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Cooking in Your Fireplace

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Posted on : 8:57 AM | By : Nic | In : , , ,



Hearth cooking sounds so romantic. The fire crackling, the smell of wood smoke, the cast iron pots bubbling over a real fire.... but look at that woman. She's bent over a fire, the smoke and flames are in her face and she has to hover over it to make sure that it's not scorching. Not so romantic - but still it looks better, doesn't it? Modern technology doesn't seem to have the same aesthetic value. The picture above, by the way, is from the Howard Hall Farm in Athens, New York which offers green and pioneer skill classes as well as historic restoration.

It's getting colder and as inconvenient as it might be to cook in your fireplace, its important to know how. Here's a quick run down of the basics:

First build a fire. This post would be really long if I told you how to do that. This is a post about cooking over a fire, not making the fire. Maybe another day.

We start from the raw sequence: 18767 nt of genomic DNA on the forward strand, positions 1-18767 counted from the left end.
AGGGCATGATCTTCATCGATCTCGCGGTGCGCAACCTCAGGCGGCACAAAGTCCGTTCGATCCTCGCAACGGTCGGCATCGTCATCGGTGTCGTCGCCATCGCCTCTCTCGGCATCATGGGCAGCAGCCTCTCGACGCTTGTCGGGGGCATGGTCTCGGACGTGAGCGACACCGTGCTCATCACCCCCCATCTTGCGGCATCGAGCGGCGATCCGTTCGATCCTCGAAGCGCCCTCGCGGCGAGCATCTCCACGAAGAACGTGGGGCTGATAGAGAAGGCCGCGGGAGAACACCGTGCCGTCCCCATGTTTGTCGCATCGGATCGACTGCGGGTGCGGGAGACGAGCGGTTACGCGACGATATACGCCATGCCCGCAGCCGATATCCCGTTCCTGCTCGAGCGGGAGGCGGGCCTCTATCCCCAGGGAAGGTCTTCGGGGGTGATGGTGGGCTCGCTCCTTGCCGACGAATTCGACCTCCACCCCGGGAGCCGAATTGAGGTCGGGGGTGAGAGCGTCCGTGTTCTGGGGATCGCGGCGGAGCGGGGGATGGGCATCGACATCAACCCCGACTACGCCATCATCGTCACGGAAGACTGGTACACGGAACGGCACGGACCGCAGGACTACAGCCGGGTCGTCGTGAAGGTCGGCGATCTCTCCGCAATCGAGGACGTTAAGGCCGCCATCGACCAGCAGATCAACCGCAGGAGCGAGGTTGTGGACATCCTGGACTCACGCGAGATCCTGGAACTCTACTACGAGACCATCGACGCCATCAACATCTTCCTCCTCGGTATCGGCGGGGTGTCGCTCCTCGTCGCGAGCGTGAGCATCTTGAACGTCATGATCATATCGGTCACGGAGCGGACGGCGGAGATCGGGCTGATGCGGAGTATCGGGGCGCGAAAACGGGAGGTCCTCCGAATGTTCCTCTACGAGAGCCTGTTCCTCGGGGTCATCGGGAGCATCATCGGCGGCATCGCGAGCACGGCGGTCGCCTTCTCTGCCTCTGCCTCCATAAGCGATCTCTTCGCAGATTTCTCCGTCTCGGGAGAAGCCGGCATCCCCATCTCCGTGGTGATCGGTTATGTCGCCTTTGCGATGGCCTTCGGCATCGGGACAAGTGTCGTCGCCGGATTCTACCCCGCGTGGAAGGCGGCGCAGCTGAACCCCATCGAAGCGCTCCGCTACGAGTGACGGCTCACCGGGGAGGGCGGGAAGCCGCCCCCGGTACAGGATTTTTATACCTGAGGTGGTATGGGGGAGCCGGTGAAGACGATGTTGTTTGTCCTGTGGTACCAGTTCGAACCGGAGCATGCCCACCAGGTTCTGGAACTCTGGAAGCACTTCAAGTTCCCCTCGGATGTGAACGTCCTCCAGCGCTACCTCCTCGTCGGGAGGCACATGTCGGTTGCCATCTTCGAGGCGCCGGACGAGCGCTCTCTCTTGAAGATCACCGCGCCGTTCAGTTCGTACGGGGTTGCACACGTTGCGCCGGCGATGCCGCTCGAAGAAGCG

You should let it burn for a while until it has some good hot coals. To find out how hot the fire is, hold you hand about 3 inches above the spot you want to cook over. Count the seconds until you have to move your hand away because it is too hot. If you can't even last one second, it is about 400-500 degrees. Two to three seconds and it is around 400-450 degrees. Six is too cold. If you're like me and your hands are tiny and wimpy, the fire may be slightly cooler than this estimate. Experience and burned food will educate you quickly.

You can support your pan or pot with three large stones around the fire, or hang it up above the fire, or you can use a Dutch Oven. Check out Lehman's for cast-iron griddles, cast iron kettles with legs, a fireplace cooking crane, and other fireplace cooking accessories.

Dutch ovens are probably the most versatile and easy way to start cooking over fire. You simply burn the fire down to hot coals, and put the coals evenly all around and on top of the oven. When your done, you don't wash it with soap - you scrape out the food and rinse it with hot water. For soup you would use it the same as a crock pot - it can take about 4-8 hours. Other things like eggs and toast and bacon and tea are all pretty simple - the fire is hot and you put things on there until they are cooked. The tricky part is how variable the heat is, but with experience it gets easier.

It's fun to do this with your kids every now and then, and it teaches an important skill. Letting your kids be around and safely use fire is much smarter than telling them to not play with matches.

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